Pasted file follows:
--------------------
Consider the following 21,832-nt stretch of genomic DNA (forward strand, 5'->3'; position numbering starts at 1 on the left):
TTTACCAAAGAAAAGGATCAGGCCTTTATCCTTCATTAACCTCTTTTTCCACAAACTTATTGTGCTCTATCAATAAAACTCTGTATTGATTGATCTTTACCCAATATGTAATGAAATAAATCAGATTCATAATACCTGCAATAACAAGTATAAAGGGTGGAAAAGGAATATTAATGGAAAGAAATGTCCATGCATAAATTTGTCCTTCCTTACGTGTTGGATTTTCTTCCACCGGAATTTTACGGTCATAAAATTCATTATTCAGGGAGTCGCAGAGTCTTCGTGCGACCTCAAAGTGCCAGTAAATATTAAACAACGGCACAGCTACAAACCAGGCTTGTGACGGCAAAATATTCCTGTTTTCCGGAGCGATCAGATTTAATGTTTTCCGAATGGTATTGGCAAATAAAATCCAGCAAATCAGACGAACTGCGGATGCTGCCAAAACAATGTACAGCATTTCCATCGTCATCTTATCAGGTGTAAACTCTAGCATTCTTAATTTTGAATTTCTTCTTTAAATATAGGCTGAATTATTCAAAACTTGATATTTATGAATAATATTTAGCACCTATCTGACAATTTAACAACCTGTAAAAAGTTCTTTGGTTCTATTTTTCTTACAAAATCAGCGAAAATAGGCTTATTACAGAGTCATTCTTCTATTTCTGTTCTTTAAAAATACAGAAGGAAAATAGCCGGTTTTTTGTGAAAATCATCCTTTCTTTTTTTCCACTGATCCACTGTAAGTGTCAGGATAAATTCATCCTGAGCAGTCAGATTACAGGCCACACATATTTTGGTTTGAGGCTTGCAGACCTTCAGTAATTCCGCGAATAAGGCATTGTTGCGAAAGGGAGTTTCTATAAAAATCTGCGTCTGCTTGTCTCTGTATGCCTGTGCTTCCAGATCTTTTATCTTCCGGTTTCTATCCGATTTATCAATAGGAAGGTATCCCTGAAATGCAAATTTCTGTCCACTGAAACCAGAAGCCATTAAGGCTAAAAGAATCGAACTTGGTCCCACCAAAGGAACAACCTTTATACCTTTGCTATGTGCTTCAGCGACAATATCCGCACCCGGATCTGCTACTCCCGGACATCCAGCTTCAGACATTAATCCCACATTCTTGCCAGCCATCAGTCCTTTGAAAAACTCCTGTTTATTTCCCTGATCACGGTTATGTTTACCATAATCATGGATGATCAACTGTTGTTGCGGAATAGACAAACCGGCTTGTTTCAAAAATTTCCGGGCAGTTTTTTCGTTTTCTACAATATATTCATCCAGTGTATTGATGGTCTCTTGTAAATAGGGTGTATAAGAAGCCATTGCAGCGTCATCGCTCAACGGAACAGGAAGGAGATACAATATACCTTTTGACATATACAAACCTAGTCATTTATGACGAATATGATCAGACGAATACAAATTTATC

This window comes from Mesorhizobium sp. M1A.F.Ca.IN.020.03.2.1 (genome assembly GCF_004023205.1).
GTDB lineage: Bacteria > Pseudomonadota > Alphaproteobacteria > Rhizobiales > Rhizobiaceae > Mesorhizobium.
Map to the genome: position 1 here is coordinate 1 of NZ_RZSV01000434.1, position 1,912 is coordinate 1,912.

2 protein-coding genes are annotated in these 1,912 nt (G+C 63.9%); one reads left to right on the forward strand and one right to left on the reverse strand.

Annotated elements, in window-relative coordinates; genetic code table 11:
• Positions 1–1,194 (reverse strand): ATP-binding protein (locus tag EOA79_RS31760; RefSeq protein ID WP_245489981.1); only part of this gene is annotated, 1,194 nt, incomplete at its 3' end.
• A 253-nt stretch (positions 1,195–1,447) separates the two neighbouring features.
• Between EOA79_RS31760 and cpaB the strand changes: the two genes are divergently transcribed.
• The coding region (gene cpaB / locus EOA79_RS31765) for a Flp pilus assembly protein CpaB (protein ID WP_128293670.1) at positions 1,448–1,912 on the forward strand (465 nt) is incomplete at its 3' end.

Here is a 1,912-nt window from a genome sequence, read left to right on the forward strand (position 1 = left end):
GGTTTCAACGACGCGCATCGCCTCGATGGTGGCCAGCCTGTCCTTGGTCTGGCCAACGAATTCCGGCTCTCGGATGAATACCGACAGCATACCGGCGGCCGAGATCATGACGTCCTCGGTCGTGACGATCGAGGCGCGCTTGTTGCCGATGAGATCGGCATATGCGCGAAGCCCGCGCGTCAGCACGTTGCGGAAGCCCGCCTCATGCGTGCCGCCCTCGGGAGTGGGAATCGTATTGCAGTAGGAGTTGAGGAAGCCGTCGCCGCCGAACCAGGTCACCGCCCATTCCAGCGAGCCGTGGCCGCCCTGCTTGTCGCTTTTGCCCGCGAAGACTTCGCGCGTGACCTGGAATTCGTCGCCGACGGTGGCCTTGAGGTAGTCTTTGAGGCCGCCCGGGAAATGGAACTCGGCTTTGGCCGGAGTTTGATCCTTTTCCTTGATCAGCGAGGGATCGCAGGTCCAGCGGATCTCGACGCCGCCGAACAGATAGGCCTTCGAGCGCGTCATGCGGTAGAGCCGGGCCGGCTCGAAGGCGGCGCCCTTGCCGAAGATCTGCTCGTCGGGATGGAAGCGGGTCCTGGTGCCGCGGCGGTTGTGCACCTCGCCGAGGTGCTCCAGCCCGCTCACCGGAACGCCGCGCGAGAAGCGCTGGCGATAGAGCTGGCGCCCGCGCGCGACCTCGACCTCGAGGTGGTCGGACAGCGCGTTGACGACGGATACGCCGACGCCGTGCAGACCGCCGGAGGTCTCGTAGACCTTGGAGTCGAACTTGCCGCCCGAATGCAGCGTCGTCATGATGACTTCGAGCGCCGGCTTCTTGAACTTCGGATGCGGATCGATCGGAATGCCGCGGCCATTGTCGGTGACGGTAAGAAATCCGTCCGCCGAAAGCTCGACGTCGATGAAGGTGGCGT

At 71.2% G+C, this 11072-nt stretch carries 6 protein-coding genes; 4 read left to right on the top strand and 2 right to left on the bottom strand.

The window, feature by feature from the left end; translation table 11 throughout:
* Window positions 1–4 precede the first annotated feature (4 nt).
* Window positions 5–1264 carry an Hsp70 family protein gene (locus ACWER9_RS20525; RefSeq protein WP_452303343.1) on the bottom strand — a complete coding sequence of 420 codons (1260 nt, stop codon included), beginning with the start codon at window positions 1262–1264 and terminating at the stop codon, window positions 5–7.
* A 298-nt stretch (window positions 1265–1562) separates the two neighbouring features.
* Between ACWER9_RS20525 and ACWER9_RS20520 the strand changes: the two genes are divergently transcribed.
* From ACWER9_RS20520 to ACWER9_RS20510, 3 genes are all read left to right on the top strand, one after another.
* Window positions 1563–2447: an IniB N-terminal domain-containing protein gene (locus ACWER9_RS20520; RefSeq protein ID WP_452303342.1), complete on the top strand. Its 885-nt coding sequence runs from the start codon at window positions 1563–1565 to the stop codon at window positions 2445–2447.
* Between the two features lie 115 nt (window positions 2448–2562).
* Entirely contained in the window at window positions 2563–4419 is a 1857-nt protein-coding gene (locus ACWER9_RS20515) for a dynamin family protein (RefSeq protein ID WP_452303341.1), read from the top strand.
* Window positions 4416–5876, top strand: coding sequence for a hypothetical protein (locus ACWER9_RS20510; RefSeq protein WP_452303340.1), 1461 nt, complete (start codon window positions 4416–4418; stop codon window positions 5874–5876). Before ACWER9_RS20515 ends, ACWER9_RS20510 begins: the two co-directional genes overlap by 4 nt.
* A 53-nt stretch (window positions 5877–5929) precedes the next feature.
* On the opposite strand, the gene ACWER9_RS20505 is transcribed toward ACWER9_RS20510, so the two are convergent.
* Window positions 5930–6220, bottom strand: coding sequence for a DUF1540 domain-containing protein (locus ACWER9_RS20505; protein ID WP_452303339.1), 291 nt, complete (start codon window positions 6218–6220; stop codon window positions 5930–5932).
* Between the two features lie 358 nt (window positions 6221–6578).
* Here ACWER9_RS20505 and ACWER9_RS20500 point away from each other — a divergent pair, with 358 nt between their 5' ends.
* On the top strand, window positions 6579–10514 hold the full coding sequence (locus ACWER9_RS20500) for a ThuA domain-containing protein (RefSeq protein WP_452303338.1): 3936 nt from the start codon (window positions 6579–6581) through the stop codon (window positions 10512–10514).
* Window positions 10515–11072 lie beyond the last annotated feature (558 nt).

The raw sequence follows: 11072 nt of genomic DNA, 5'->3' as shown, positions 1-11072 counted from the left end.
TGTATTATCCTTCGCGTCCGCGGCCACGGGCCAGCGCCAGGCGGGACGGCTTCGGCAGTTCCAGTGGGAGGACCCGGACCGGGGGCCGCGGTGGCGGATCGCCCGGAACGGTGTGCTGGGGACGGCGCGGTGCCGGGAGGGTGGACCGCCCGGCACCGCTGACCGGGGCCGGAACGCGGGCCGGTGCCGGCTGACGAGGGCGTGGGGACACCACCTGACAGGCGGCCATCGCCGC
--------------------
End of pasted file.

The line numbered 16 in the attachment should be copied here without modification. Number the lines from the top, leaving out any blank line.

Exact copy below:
* Window positions 1–4 precede the first annotated feature (4 nt).